There seems to be a dilemma about how to close the American military base at Guantánamo Bay, Cuba – and what to do with the suspected terrorist detainees. They are not wanted within the United States, and neither their homelands nor any place else seems to want them.

It’s time to refresh our memory about a similar set of circumstances in the early days of our country. Back in 1807, Arron Burr was tried for treason on the charge that he was trying to separate parts of the Louisiana Purchase from the United States.

A lesser-known United States Army lieutenant named Philip Nolan was also tried as a co-conspirator. During his testimony, Nolan was reported to have said, “Damn the United States! I wish I may never hear of the United States again!”

Then, a half-century later, in 1863, The Atlantic Monthly published “The Man Without a Country,” by Edward Everett Hale. It is a story of an American Army officer who renounces his country during a trial for treason and is consequently sentenced to spend the rest of his life at sea without so much as a word of news about the United States.

In the Hale story, the sentence is carried out to the letter. For the rest of his life, Nolan is transported from ship to ship, living out his life as a prisoner on the high seas. Never once was he allowed back in a home port.

As Hale intended, his story created support for the United States as a united country, identified the propriety of the Union over the individual states and thus influenced readers to view Southern secession negatively. By so doing, he influenced many individuals to join, or at least support, the North’s effort as President Lincoln maintained, “to preserve the Union.”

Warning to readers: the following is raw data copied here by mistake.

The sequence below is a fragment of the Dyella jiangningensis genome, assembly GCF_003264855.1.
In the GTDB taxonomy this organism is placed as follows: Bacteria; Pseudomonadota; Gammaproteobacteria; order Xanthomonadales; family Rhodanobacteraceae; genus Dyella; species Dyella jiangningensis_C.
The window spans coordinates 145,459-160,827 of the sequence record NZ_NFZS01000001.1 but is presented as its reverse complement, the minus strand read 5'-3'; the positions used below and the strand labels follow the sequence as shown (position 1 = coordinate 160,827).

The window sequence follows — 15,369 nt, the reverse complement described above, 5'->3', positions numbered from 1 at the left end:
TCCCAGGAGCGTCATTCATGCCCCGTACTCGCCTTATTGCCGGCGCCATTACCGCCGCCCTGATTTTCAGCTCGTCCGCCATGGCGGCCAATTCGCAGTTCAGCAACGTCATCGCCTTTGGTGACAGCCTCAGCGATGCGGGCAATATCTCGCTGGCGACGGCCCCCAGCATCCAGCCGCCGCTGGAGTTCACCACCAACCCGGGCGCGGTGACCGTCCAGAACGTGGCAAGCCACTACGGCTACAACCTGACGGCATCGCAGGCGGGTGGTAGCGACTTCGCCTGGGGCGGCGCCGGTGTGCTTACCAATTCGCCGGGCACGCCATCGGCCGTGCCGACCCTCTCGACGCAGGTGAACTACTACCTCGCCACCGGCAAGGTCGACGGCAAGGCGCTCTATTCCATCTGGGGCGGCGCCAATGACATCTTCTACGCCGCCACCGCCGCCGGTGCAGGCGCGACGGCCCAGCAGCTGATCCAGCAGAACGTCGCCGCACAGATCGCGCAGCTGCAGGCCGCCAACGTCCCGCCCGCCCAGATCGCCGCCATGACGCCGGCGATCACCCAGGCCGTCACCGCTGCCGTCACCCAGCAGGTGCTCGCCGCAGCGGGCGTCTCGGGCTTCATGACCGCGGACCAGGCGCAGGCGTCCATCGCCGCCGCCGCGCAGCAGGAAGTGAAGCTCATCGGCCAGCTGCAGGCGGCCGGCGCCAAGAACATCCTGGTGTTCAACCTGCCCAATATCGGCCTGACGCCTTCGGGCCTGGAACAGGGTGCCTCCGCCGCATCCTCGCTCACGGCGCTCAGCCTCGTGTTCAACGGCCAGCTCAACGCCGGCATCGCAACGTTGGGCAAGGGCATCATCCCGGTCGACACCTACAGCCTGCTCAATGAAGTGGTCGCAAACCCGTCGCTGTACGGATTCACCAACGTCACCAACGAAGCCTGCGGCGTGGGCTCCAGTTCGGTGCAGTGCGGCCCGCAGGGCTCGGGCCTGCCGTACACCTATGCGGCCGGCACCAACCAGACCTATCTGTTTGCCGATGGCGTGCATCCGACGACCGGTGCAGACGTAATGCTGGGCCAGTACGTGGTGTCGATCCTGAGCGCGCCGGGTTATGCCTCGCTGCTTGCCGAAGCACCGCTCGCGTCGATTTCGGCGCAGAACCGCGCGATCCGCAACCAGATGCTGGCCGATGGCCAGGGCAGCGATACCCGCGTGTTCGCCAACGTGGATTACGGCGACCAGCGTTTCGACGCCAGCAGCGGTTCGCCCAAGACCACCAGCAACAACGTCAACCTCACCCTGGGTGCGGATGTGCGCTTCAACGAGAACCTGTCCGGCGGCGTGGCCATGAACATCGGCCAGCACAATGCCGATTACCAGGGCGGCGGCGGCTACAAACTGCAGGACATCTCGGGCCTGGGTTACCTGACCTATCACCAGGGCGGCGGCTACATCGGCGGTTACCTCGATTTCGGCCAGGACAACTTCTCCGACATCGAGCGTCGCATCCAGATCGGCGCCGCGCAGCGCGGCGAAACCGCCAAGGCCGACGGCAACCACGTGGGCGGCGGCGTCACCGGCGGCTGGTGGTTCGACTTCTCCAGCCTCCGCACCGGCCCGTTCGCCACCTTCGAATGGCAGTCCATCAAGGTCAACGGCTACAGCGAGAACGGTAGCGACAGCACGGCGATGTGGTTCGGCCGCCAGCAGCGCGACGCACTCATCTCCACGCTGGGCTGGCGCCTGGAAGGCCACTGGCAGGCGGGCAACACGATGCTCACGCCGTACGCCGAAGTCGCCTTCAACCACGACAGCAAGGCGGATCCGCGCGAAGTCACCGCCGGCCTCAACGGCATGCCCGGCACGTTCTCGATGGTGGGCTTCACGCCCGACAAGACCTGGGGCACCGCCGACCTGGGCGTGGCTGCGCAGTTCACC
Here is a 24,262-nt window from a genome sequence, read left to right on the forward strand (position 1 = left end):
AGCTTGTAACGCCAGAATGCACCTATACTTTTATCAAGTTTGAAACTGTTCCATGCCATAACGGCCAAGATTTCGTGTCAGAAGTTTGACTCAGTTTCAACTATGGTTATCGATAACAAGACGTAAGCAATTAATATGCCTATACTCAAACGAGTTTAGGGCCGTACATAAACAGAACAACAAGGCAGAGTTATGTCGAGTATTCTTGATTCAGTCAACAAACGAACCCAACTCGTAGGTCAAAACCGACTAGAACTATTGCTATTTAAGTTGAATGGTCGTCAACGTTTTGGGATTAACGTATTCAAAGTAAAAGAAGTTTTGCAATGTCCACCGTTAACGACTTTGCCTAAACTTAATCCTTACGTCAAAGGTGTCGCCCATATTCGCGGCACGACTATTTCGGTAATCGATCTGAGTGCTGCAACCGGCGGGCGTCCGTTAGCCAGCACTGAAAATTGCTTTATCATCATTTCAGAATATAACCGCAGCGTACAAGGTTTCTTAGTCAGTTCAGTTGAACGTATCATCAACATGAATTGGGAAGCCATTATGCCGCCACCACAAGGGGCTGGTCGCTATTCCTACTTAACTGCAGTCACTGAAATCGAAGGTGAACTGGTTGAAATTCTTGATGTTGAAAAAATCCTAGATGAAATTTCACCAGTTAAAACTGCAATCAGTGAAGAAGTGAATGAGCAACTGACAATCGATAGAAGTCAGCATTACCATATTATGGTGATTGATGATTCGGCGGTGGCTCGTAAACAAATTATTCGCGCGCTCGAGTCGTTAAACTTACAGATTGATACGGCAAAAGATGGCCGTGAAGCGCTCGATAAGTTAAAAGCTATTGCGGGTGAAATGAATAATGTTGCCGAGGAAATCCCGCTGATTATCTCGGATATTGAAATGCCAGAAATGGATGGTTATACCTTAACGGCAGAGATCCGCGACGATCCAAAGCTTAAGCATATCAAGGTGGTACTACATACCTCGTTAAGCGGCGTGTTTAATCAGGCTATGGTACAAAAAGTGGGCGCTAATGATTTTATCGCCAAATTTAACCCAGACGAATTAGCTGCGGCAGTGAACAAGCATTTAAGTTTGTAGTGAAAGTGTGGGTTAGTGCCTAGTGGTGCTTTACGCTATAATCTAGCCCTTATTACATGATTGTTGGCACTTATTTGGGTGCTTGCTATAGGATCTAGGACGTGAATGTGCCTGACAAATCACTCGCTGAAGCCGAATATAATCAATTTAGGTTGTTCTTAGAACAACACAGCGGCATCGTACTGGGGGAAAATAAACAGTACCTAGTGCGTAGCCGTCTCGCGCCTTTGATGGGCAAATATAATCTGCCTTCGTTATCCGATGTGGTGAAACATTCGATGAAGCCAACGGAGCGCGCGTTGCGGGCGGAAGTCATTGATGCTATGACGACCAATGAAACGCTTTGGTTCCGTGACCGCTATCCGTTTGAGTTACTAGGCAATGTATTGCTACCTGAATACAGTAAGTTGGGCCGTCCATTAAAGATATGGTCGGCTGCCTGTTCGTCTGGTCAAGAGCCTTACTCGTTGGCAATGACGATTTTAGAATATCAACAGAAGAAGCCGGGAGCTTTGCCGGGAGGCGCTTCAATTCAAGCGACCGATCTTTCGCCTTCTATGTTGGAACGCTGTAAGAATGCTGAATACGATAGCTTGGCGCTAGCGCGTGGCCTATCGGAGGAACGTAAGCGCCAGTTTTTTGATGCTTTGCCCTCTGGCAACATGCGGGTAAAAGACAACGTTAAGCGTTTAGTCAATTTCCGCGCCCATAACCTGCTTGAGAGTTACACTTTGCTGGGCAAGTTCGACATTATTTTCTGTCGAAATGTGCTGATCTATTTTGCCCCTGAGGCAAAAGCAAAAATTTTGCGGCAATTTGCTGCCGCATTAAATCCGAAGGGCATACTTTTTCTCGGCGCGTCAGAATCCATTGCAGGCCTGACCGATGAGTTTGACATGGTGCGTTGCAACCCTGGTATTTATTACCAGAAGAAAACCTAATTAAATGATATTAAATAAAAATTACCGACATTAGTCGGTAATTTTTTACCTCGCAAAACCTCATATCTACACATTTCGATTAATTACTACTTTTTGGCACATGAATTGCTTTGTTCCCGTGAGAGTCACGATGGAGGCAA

Now we are confronted with individuals who appear to have no place anywhere in a rational society. Therefore, we should seek to isolate them from the society they have indicated a continuous desire to destroy.

Indeed, two of the planners believed to be behind the attempt to blow up Northwest Flight 253 over Detroit on Christmas were released from detention at Guantanamo in 2007 and returned to Yemen.

The example so spectacularly described in Hale’s story would appear to be an effective solution. These co-conspirators should be sentenced to the possibility of forever being separated from the society they have indicated they want to destroy. Deprived of a homeland, some may, over time, come to accept the benefits of a humane society and be reconsidered for some form of parole. Deprived of any homeland, they may, over time, learn the true worth of human companionship.

For those who do not repent, they would live out their lives by being transported from ship to ship and eventually be buried at sea.

For those interested in Hale’s story “The Man Without a Country,” it was published in the December 1863 issue of The Atlantic Monthly.

Dr. Lloyd V. Stover was a World War II carrier pilot who subsequently became an attorney and environmental scientist. He believes with involvement in varied experiences most of us have the probability of greater understanding about the human condition by our varied experiences. He may be reached at